The pattern key generator (141) uses the neural network (152) to identify one or more routes through the network with the highest probability and generate corresponding pattern keys (142). As explained below, a method for generating pattern keys involves processing the captured data to build a model that learns a user's travel behavior, and using the model to identify predictable and then reduce these routes down to a subset of key decision points, thereby producing a pattern key. The route information for a given route from start to destination is represented by a pattern key, which includes a subset of decision points along with the destination
The captured route information is used to build an adaptive neural network (step 31) that represents travel patterns of the user as determined from the captured route information. As discussed above with reference to
When the navigation system (100) is first used and no route information is available, the neural network is empty as no journeys have been made. AS route information is captured, the captured information is used to adaptively train the neural network model to learn about travel patterns/behavior of the user. When a user begins a journey along a travel route, the starting location of the journey, which may be GPS co-ordinates or a stored favorite, is stored in the neural network. Thereafter, decision points are added. For example, once a journey has started, each time the GPS device directs the user along a give path or direction, such information is added to the neural network as a decision point. Decision points may include, for example, turning onto a new road, an exit of a roundabout, a motorway junction, etc. At the end of the journey after passing through a number of decision points the destination is reached. At this point, the current location is added to the neural network as an end destination.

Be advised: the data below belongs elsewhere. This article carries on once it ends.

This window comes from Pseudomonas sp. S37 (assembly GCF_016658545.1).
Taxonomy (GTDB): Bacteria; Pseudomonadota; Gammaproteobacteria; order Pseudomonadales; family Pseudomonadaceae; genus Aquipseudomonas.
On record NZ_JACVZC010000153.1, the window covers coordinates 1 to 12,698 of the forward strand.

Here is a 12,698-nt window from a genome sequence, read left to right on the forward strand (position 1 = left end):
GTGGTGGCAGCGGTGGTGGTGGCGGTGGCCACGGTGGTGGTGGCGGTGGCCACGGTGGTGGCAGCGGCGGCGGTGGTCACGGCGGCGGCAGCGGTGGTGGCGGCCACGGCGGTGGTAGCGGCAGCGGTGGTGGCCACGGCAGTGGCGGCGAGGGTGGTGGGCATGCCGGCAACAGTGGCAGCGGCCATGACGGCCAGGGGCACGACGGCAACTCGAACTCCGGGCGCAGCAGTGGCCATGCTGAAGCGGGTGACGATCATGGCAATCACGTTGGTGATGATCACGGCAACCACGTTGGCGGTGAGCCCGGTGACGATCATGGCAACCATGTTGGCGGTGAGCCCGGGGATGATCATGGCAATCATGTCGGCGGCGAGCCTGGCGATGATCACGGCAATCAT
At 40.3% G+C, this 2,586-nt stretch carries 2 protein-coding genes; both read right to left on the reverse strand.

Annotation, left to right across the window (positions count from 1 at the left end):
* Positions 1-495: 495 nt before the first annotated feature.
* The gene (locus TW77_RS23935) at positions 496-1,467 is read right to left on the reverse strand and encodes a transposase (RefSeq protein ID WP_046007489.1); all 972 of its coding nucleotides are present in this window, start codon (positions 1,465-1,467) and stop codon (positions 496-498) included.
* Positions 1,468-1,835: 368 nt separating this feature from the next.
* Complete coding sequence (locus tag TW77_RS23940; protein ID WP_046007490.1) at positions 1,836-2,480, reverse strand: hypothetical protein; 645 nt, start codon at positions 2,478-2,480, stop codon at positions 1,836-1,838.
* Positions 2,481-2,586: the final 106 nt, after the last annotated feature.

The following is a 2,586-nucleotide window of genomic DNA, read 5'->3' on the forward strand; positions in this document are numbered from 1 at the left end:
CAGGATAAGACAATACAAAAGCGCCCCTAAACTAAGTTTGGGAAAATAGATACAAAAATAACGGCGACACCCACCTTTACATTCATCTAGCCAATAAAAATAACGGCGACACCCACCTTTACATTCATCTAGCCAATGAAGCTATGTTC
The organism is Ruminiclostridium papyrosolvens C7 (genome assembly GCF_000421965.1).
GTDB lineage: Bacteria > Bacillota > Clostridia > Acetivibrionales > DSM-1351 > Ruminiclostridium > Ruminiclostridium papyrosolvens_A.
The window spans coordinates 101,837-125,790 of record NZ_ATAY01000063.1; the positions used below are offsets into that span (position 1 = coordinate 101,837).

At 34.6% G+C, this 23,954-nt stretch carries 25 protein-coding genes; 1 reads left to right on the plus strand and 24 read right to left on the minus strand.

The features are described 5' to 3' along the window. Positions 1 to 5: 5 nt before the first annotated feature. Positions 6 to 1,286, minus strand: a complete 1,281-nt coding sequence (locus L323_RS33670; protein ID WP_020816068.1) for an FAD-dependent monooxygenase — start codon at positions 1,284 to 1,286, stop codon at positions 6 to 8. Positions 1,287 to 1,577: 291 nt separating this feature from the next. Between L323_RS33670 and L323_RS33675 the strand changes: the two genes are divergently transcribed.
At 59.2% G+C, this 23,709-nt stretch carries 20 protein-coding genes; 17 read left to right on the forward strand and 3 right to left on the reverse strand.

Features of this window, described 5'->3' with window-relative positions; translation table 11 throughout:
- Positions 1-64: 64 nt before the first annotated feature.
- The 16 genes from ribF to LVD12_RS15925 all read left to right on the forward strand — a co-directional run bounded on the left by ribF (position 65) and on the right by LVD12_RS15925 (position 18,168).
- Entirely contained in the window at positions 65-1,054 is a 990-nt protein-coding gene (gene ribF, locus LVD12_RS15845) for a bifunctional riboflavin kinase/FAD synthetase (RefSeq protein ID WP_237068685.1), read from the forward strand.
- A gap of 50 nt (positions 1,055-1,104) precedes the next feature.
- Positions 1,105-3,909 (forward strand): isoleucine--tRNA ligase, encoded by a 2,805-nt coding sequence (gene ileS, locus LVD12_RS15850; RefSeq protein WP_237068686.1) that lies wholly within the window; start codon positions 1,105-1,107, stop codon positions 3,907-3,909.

As more route information is captured over time, neural network grows to include all the start locations, end destinations and the decision points that a user passes along a given route from a starting location to a destination location. As the user repeats these journeys, the network is updated to weight decision points according to how many times they have been passed through. Over time the routes most traveled will be more highly weighted and the network gives a more accurate representation of the user's traveling patterns.
Next, the neural network is used to identify routes for which there is a high likelihood of predicting destination early in the route (step 32). In particular, all of the captured data is processed, and routes (from a start point to an end point) where there is a high probability of predicting a destination early in the route are identified. This produces a number of routes, made up of a start, any number of decision points, and a destination. A pattern key is then generated for each identified route (step 23). A pattern key is a subset of the set containing the starting point, all of the decision points, and the destination.